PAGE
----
States Can Safely Cut Probation Terms

Data shows decreases could shrink populations while preserving benefits for people and communities

States Can Safely Cut Probation Terms
Hawaii Volcanoes National Park
Getty Images

In September, California shortened the maximum probation sentences for most offenses. The legislation could cut the state’s probation population by as much as a third and save more than $2 billion over five years—money that the state could reinvest in mental health and drug treatment programs. Other states have implemented similar policies, and the benefits are evident: Shortening probation terms saves money, reduces probation officers’ caseloads, and helps agencies to prioritize resources for the highest-risk individuals.

A new report from The Pew Charitable Trusts shows that states and localities could reduce terms for many people on probation without compromising public safety. The research also suggests that the length of time that individuals spend on supervision is a key driver of the U.S. probation population, which tripled from 1980 to 2018—rising to more than 3.5 million, straining state and local agencies, and undermining the supervision system’s effectiveness. 

The average length of probation in the U.S. and its impact on supervision populations had not previously been well documented. To address this gap, Pew analyzed U.S. Bureau of Justice Statistics data from 2000 and 2018, the National Conference of State Legislatures reviewed sentencing statutes in all 50 states, and external researchers examined data from Oregon and South Carolina from 2009 to 2014 to determine whether some people could have served shorter terms without affecting recidivism.

The findings join a growing body of research suggesting that because most re-offending happens early, often within the first year, long probation sentences do not provide significantly more public safety benefits than shorter ones. In fact, longer terms can lead to increases in technical revocations—sanctions for noncompliance with supervision rules that may result in a period of costly incarceration.

The Oregon and South Carolina analysis found that 9 in 10 people who were arrest-free for their first year on probation could have been released from supervision earlier without affecting recidivism. Shortening these individuals’ terms would have reduced the average daily population by about a third in South Carolina and 44% in Oregon.

Nationwide, the average probation term in 2018 was just under two years, but geography mattered: Average terms ranged from nine months in Kansas to nearly five years in Hawaii. The average total time spent on probation declined nationally by roughly 22 days, or about 3%, between 2000 and 2018, but it increased in 28 states, including 14 where average total time rose by more than a third. Across the 250,000 people who exited probation in those 14 states, that increase added up to almost 300,000 additional years spent under supervision in the aggregate. Further, most states that reduced terms also lowered their probation populations: Of the 22 states that cut average term lengths between 2000 and 2018, 15 experienced declines in the number of people on probation. Additionally, 74% of the states where probation populations grew also had increased average term lengths.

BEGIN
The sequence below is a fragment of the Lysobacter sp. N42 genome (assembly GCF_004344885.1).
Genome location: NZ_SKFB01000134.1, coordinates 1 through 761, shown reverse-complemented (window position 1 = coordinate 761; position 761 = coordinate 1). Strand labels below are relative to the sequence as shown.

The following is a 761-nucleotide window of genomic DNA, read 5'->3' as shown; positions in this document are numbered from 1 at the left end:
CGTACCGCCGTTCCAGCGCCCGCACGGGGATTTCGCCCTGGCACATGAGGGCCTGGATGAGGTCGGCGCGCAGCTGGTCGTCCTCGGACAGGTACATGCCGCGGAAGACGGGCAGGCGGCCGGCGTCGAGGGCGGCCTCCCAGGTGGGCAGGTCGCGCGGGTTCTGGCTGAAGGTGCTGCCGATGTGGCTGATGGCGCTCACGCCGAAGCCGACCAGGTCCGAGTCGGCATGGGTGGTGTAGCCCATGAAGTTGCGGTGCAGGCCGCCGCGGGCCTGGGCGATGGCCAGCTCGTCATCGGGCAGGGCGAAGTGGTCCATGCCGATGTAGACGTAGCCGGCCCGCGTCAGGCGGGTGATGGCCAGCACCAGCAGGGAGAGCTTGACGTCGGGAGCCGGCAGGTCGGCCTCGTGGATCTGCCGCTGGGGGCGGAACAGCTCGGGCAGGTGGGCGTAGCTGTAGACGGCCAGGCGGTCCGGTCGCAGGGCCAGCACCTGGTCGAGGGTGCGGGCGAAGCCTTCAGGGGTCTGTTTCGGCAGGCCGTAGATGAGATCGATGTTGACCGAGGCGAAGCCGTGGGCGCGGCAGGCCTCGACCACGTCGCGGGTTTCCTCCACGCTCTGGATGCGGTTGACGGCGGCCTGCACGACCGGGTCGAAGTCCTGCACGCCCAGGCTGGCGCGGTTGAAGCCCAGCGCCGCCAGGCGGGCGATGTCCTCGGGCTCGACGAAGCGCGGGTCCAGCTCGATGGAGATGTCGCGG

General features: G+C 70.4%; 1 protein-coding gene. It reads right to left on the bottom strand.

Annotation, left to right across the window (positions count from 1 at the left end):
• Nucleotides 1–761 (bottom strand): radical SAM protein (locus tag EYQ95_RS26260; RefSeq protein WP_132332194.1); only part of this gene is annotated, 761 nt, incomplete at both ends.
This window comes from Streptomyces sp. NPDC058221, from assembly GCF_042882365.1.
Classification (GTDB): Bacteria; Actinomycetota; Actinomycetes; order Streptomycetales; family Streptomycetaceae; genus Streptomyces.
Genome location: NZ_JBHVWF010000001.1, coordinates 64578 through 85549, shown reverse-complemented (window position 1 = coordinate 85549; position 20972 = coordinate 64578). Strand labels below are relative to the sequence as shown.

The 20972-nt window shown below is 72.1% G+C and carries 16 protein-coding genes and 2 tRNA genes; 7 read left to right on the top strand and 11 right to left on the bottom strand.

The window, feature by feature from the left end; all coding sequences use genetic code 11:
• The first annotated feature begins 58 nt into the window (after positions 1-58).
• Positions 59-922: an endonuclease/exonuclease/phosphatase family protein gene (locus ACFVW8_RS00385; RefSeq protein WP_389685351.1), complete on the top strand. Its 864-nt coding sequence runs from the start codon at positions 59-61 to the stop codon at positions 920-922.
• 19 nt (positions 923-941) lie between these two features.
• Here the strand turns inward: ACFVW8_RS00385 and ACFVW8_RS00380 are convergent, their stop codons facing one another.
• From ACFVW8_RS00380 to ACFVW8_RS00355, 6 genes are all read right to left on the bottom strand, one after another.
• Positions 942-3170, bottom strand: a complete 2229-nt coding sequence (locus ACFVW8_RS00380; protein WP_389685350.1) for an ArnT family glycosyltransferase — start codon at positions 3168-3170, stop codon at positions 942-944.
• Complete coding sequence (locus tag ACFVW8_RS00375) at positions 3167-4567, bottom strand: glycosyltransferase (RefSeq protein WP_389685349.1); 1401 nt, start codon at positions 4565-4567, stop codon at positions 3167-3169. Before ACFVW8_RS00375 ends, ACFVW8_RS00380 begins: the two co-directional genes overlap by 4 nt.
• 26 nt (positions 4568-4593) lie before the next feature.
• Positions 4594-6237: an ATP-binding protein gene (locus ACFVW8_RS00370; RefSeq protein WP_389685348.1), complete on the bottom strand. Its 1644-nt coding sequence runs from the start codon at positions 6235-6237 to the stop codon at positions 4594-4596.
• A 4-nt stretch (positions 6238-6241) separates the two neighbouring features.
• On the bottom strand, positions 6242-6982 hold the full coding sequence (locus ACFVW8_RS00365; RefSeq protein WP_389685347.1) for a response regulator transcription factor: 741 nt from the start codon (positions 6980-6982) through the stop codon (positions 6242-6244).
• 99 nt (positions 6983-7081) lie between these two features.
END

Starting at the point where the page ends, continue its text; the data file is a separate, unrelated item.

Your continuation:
Finally, the statutory review found that legally allowable probation sentences differ substantially across states at both the misdemeanor and felony levels. About half the states have maximum probation limits of five or more years for felonies, but discretion in initial sentences and extensions can affect actual term lengths, sometimes prolonging them beyond the statutory maximum.

The report recommends that jurisdictions improve their probation systems by prioritizing resources for the period when a person is most likely to re-offend, typically the first 12 to 18 months; employing policies and practices shown to reduce recidivism, such as incentivizing compliance and the completion of effective programs; and terminating probation when further supervision will no longer deliver meaningful public safety benefits. The study also urges state and local jurisdictions to expand data collection and analysis to better understand their probation populations and address critical issues, particularly to examine whether disparities in supervision terms or outcomes exist across racial or ethnic groups. Although no currently available national data set captures probation length by race, prior research indicates that racial and ethnic disparities in revocations and other sanctions affect time on supervision. These approaches will enable agencies to promote public safety while making the best use of limited resources and improving long-term outcomes for people on supervision. 

Jake Horowitz is a director and Tracy Velázquez is a research manager with Pew’s public safety performance project.

States of Innovation

Man walking along forest track
Man walking along forest track
Report

States Can Shorten Probation and Protect Public Safety

Quick View
Report

More than 3.5 million, or 1 in 72, adults were on probation in the United States at the end of 2018—the most recent year for which U.S. Bureau of Justice Statistics (BJS) data is available—more than triple the number in 1980. Nationwide, on any given day, more people are on probation than in prisons and jails and on parole combined.

Unsplash
Unsplash
Article

California Reforms Can Safely Shorten Probation, Parole Terms

Quick View
Article

California Governor Gavin Newsom (D) recently signed a criminal justice measure, AB 1950, that will limit probation terms as part of an effort to reform community supervision.